Calculating Your Child's BMI

Use this important, quick screening index to identify if your child is underweight, overweight, or obese.

April 13, 2005 -- A number of methods can be used to determine if someone is overweight or obese, but a fast way to check if you or your child is on target is to figure out body mass index (BMI).

BMI for children (also referred to as BMI-for-age) is gender and age specific from two to 20, because girls and boys differ in body fat content as they mature.

To calculate your child's BMI:

1. Determine your child's weight in kilograms. If you only know it in pounds, you can use the easy calculations below.

  • Take your child's weight in pounds. (For example, 37 pounds, 4 ounces becomes 37.25.)
  • Divide that number by 2.2. (So, 37.25 divided by 2.2 equals 16.9 kilograms.).
  • The resulting number is your child's weight in kilograms.

2. Determine your child's height in meters. If you only know it in inches, you can use the easy calculations below.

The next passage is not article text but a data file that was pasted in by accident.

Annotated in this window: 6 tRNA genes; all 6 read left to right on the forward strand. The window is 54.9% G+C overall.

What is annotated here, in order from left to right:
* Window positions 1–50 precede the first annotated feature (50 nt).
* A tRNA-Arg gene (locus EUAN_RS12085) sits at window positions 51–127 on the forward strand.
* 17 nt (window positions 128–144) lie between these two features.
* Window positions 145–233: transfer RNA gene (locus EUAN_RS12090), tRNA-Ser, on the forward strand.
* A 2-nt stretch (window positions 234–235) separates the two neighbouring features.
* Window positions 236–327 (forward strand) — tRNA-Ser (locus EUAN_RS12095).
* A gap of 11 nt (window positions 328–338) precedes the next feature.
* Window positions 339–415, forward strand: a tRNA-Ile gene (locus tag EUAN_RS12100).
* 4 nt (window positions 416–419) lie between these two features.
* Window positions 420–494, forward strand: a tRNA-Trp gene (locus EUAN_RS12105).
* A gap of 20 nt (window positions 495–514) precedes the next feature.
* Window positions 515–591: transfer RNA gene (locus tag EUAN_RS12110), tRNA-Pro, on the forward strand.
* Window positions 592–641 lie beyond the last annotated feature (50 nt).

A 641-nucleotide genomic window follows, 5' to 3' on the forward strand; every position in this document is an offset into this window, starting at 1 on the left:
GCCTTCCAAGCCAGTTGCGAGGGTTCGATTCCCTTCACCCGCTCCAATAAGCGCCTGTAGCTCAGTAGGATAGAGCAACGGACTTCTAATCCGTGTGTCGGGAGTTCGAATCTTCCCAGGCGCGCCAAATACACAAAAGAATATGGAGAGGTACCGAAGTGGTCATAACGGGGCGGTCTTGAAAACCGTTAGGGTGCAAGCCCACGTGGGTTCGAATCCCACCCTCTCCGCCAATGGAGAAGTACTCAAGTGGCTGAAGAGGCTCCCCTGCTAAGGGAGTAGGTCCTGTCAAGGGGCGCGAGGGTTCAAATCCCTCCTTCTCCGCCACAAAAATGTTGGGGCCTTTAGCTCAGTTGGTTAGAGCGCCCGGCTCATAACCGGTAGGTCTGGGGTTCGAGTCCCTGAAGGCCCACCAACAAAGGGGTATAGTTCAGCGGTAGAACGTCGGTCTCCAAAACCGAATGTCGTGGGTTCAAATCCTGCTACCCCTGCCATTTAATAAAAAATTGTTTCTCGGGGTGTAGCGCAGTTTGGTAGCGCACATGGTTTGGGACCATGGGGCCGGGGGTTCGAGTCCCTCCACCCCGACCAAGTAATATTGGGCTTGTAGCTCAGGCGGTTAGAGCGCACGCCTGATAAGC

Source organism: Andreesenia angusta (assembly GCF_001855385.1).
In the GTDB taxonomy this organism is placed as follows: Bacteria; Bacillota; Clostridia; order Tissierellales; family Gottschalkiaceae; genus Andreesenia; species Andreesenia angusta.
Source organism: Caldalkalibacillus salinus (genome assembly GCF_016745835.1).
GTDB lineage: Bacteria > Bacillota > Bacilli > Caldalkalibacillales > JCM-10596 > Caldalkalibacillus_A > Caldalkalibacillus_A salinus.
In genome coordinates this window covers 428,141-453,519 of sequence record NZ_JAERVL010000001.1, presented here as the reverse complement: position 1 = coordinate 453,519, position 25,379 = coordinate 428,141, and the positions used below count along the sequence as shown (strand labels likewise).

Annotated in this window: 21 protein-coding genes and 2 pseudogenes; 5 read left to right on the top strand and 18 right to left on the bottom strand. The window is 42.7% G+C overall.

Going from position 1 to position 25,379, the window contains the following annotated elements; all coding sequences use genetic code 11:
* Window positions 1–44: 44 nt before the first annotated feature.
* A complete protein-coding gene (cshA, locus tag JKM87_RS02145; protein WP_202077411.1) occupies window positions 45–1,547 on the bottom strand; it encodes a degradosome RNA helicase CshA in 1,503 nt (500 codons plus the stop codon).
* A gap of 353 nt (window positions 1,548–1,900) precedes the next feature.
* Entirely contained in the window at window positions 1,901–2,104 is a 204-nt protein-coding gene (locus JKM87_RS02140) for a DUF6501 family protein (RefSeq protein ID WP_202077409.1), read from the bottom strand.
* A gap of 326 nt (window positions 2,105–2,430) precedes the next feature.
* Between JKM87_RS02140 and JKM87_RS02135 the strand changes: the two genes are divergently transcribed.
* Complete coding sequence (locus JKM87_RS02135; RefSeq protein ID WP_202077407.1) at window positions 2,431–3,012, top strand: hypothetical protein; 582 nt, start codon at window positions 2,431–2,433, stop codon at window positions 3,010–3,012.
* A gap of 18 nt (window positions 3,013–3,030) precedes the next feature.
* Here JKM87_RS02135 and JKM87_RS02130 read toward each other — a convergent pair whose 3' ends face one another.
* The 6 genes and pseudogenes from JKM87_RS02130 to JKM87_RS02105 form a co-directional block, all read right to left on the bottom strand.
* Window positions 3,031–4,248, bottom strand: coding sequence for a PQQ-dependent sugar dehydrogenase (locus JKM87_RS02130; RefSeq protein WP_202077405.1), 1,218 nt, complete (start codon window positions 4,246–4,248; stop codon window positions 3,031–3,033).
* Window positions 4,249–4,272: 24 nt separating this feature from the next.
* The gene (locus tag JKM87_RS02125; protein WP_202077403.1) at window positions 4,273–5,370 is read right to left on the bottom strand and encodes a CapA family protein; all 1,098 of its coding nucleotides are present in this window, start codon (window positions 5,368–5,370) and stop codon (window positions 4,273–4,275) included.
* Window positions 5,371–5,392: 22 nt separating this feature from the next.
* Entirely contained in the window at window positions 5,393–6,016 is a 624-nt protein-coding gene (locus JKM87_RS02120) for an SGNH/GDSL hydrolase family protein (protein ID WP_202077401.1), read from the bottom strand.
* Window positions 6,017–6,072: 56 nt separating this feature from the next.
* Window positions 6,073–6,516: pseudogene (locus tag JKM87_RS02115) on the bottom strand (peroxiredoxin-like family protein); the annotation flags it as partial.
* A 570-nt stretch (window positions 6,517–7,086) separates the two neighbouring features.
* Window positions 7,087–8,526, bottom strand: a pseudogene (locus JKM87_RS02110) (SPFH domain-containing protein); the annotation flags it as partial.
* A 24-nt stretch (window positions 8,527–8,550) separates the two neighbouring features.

• Take your child's height in inches. (For example, if your child is 41 1/2 inches tall, it turns into 41.5.)
  • Multiply that number by .0254. (So, 41.5 multiplied by .0254 equals 1.05 meters.)
  • The resulting number is your child's height in meters.

3. With your child's weight in kilograms and height in inches, you can plug those numbers into the BMI formula to get your child's body mass index.

  • First, multiply the height number by itself. Using our example, this would be 1.05m x 1.05m = 1.10m.
  • Then, take the weight in kilograms and divide it by the height squared (the number you got in part 3a.). Again using our example, it would be 16.9kg divided by 1.10m, yielding a BMI of 15.3.

Once you have figured out your child's index, you can refer to the BMI printable chart to find out what percentile your child is in:

Healthcare professionals use the following established percentile cutoff points to identify underweight and overweight ranges in children:

  • Underweight: BMI-for-age < 5th percentile
  • At risk of overweight: BMI-for-age 85th percentileto < 95th percentile
  • Overweight: BMI-for-age > 95th percentile

BMI decreases during the preschool years, then increases into adulthood. The percentile curves show this pattern of growth. If your child has a body-mass index (BMI) that places him above the 95th percentile based on his age, sex, weight, and height, he's at high risk for type 2 diabetes; if it is 85 percent of higher, ask your pediatrician whether your child should be tested for diabetes.

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